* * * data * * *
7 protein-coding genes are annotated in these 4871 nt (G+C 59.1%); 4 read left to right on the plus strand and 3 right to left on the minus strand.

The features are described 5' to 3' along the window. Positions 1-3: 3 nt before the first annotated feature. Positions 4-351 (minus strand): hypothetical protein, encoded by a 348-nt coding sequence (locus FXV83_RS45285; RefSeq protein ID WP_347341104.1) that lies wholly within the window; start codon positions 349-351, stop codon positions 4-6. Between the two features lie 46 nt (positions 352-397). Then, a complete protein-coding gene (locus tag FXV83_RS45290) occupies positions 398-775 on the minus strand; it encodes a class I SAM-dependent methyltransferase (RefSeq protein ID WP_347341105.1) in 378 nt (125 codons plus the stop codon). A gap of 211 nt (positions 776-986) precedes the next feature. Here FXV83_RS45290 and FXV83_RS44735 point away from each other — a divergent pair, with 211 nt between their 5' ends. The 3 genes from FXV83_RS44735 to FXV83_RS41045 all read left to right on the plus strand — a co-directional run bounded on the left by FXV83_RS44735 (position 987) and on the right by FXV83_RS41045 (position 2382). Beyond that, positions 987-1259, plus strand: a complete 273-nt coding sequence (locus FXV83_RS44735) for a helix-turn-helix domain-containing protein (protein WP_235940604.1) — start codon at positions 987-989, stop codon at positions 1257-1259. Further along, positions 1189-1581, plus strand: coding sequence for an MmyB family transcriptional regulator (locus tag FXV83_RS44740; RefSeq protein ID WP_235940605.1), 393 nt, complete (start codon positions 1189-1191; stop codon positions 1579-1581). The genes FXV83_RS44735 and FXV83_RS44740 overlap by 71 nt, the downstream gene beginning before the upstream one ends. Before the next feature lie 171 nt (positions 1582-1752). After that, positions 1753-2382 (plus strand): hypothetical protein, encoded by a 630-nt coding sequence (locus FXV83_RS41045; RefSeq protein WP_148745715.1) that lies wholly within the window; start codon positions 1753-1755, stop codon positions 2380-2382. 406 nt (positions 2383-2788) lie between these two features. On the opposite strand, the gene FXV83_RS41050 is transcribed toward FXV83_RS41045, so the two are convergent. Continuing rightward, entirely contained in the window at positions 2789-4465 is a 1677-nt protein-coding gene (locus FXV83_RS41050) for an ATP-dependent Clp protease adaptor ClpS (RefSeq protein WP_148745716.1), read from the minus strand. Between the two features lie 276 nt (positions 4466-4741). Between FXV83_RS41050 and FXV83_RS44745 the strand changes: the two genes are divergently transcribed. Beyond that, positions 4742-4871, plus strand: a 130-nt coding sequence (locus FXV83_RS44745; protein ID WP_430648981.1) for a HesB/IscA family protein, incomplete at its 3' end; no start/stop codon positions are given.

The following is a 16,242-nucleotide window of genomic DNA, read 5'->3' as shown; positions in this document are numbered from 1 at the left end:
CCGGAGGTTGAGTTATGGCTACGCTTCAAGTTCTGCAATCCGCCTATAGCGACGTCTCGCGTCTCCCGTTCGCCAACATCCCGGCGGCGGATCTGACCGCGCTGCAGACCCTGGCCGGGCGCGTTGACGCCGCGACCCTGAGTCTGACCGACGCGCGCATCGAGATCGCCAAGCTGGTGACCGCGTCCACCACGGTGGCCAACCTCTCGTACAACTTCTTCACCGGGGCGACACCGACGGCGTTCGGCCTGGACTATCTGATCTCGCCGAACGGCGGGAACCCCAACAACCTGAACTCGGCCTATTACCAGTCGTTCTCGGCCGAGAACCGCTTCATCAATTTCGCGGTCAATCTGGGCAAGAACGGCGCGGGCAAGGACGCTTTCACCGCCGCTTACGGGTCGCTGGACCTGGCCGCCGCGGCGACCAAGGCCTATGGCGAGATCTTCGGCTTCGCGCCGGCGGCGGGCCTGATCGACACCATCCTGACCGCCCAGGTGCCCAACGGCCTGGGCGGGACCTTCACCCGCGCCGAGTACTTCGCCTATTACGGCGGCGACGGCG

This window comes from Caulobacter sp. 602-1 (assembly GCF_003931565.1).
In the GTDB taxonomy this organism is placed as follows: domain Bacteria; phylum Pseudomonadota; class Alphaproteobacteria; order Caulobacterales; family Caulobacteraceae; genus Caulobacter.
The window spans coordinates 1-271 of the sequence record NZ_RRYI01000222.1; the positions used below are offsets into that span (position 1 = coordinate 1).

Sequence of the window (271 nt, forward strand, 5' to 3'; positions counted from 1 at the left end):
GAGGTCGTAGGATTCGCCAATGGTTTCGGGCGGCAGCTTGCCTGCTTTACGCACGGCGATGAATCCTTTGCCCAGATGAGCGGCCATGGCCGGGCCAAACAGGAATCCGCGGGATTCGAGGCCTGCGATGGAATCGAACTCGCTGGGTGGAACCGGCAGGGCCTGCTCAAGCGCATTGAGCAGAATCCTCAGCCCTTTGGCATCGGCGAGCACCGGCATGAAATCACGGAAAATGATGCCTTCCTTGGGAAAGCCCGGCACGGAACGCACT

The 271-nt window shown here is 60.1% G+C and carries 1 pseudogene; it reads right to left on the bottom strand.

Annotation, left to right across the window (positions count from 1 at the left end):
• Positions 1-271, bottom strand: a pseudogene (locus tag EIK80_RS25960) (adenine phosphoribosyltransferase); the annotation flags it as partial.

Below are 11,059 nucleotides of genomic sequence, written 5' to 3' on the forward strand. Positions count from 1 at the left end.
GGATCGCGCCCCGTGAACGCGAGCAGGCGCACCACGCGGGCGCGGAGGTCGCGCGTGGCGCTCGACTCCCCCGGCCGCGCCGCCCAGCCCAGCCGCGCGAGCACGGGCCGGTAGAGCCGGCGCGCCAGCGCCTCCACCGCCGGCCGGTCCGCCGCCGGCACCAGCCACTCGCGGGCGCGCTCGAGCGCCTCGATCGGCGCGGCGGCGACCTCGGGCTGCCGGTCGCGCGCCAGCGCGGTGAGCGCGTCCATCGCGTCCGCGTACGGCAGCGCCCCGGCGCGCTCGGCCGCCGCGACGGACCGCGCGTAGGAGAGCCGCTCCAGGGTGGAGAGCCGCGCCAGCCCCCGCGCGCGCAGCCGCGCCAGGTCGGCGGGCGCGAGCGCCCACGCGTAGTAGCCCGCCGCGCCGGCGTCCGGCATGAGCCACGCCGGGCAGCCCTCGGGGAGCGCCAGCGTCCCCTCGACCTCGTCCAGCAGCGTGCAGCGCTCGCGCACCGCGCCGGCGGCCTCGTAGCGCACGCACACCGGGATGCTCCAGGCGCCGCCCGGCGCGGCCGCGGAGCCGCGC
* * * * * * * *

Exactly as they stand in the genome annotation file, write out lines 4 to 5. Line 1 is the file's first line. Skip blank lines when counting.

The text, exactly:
CCGGAGGTTGAGTTATGGCTACGCTTCAAGTTCTGCAATCCGCCTATAGCGACGTCTCGCGTCTCCCGTTCGCCAACATCCCGGCGGCGGATCTGACCGCGCTGCAGACCCTGGCCGGGCGCGTTGACGCCGCGACCCTGAGTCTGACCGACGCGCGCATCGAGATCGCCAAGCTGGTGACCGCGTCCACCACGGTGGCCAACCTCTCGTACAACTTCTTCACCGGGGCGACACCGACGGCGTTCGGCCTGGACTATCTGATCTCGCCGAACGGCGGGAACCCCAACAACCTGAACTCGGCCTATTACCAGTCGTTCTCGGCCGAGAACCGCTTCATCAATTTCGCGGTCAATCTGGGCAAGAACGGCGCGGGCAAGGACGCTTTCACCGCCGCTTACGGGTCGCTGGACCTGGCCGCCGCGGCGACCAAGGCCTATGGCGAGATCTTCGGCTTCGCGCCGGCGGCGGGCCTGATCGACACCATCCTGACCGCCCAGGTGCCCAACGGCCTGGGCGGGACCTTCACCCGCGCCGAGTACTTCGCCTATTACGGCGGCGACGGCG

This window comes from Caulobacter sp. 602-1 (assembly GCF_003931565.1).